However, the severe nature of the test does mean that intrinsically poor materials can easily be identified, and there is good correlation between creep tests and permanent deformation performance in the road. The wheel tracking test can be considered to be a simulative test.
Figure 3 shows a diagrammatic representation of a laboratory-scale wheel tracking test. In the UK, the wheel tracking test is usually carried out at either 45°C or 60°C with an applied wheel load of 520 N. The performance of the bituminous mixture is assessed by measuring the resultant rut depth after a given number of passes or the rate of tracking in millimetres per hour.
Factors Affecting Permanent Deformation
When a stress is applied to a bituminous material, both the aggregate particles and the bitumen will be subjected to the stress. But the aggregate particles, being hard and stiff, will undergo negligible strain, whereas the bitumen, being soft, will undergo considerable strain. Thus deformation is associated with movement in the bitumen, and the extent of the movement will depend on its viscosity.
Bituminous mixtures that utilise a continuously graded aggregate, such as asphalt concretes, rely mainly on aggregate particle interlock for their resistance to deformation. Thus the grading and particle shape of the aggregate are major factors governing deformation.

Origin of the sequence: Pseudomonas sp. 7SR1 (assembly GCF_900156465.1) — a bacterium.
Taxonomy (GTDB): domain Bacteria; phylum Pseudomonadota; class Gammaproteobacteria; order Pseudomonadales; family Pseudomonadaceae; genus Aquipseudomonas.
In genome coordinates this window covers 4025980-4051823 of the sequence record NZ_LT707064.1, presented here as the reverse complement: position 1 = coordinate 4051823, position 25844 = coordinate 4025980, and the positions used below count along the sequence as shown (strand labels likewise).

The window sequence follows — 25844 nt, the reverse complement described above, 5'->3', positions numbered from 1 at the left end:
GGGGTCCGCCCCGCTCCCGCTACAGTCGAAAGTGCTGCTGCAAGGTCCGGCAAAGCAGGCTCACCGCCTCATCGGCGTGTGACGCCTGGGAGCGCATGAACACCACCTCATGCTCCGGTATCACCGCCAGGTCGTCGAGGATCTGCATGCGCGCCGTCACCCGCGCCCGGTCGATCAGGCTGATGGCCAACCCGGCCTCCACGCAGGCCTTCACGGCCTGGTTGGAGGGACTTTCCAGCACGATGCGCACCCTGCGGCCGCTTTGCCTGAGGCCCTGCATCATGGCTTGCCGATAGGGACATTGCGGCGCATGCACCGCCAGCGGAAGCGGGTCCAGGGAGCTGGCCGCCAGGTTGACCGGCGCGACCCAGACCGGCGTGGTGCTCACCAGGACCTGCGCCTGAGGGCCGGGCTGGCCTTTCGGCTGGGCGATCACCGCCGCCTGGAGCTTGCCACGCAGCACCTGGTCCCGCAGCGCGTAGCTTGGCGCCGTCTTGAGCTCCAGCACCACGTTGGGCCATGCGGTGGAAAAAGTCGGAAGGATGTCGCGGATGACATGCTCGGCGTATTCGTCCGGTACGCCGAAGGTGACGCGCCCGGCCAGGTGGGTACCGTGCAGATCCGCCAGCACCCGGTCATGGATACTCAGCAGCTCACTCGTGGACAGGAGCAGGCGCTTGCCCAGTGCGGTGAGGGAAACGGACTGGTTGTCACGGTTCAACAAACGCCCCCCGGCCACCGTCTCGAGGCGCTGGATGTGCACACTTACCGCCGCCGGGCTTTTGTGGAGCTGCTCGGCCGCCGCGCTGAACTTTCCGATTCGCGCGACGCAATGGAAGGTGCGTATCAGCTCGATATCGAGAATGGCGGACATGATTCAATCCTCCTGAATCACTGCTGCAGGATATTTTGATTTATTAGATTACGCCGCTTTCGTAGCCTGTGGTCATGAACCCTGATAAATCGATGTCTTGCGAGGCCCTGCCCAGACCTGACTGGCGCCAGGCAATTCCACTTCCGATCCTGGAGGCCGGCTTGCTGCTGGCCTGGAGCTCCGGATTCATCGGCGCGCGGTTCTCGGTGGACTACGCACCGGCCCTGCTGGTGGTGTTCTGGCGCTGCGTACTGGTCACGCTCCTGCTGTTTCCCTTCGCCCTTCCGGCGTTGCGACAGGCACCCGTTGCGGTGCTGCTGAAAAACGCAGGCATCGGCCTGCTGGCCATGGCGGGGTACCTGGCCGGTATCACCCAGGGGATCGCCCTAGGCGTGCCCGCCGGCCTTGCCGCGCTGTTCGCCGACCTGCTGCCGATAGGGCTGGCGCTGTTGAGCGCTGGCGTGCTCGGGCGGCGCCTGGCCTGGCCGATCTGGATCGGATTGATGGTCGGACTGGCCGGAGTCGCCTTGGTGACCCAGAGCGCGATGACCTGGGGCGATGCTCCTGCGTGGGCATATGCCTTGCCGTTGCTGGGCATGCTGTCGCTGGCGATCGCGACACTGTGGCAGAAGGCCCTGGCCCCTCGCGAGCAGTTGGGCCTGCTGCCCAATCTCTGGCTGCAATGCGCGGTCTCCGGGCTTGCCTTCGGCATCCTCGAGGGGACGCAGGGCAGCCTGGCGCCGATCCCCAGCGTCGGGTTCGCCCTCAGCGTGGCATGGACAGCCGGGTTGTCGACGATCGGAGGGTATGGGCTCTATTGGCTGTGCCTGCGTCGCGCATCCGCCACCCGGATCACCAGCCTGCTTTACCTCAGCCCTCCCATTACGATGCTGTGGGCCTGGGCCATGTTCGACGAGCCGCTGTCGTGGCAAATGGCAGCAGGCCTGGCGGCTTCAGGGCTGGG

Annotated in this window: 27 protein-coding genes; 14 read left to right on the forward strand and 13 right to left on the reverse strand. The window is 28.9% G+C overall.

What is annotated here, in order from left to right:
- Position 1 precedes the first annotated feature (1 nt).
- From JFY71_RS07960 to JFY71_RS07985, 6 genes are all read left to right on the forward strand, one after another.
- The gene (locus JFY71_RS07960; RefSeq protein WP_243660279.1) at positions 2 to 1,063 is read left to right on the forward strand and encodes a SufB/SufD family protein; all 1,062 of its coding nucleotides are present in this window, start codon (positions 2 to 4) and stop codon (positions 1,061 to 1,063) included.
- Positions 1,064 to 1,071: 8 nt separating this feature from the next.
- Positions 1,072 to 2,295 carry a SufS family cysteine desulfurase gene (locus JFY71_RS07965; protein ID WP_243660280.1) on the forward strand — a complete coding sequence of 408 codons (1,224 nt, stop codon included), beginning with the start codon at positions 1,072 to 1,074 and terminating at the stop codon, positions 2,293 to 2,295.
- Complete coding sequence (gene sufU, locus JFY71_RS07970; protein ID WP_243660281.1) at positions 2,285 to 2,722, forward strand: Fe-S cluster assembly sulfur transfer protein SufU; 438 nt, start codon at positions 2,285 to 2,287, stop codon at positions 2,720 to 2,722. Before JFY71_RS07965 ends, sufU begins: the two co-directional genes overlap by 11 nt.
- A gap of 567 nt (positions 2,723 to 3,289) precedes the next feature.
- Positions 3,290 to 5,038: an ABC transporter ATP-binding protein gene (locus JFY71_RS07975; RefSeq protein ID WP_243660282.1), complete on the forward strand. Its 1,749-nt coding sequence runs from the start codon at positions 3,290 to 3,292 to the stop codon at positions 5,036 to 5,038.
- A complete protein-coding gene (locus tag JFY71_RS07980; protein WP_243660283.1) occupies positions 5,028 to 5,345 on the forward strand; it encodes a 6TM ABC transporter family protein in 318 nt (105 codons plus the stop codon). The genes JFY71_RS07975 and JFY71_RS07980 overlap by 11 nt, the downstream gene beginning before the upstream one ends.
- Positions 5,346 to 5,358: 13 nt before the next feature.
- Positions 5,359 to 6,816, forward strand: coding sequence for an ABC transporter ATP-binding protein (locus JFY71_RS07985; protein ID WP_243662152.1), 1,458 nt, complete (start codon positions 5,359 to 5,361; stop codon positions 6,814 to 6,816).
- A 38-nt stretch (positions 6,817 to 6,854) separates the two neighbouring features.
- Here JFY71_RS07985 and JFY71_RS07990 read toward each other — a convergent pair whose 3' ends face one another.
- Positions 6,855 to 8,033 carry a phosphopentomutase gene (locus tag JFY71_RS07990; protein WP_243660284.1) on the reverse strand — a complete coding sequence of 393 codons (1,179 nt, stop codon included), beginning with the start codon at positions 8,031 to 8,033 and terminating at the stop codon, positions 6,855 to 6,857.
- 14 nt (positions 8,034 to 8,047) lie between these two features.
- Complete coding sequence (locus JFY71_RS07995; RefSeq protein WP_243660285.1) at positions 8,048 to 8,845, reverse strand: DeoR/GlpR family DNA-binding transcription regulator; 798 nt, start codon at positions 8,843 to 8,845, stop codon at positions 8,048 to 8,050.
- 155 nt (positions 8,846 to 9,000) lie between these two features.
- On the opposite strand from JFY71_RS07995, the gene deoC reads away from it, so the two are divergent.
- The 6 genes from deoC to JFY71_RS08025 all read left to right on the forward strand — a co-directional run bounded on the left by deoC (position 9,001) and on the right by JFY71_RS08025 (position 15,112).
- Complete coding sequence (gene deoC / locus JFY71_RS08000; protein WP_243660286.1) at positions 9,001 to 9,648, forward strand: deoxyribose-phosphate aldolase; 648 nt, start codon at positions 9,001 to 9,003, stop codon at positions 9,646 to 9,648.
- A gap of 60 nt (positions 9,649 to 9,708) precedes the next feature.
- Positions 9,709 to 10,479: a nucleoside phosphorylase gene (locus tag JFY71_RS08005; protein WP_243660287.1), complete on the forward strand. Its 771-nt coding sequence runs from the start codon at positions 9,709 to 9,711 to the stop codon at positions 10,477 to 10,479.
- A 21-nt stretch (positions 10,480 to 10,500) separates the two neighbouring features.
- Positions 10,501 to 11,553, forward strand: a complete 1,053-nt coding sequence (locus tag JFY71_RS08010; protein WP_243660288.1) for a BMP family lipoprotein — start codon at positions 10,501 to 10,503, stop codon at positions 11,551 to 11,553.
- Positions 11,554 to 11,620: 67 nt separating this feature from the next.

The characteristics of the fine aggregate are particularly important in gap-graded materials, which rely on a dense bitumen and fine mortar for their strength. These are the hot rolled asphalt and stone mastic asphalt mixtures. Sand particles can vary considerably from spherical glassy grains in dune sands, to angular and relatively rough grains from some pits.
Mixtures made with a range of sands all at the same bitumen content have been shown to give deformations, when tested in the laboratory wheel tracking test, that varied by a factor of 4 from the best to the worst sand (Knight et al., 1979).
Figure 4 shows permanent strain against number of test cycles in a repeated load axial test. It can be seen that permanent strain increases with temperature. This is due to the reduction in viscosity of bitumen, the consequent reduction in bitumen stiffness and the accumulation of repeated, non-recoverable viscous deformations. The figure also indicates the effect of the aggregate grading.
At low temperatures, the permanent strain in continuously graded asphalt concretes and gap graded hot rolled asphalts will be very similar. Here the high degree of aggregate particle interlock in the asphalt concrete and the high viscosity bitumen in the hot rolled asphalt provide a similar resistance to deformation.
However, at higher temperatures, the hot rolled asphalt deforms more due to the reduced bitumen viscosity, which is not compensated by the aggregate interlock effect. In the asphalt concrete, although the bitumen will also be less stiff and viscous, the aggregate grading continues to provide a compensating resistance to deformation.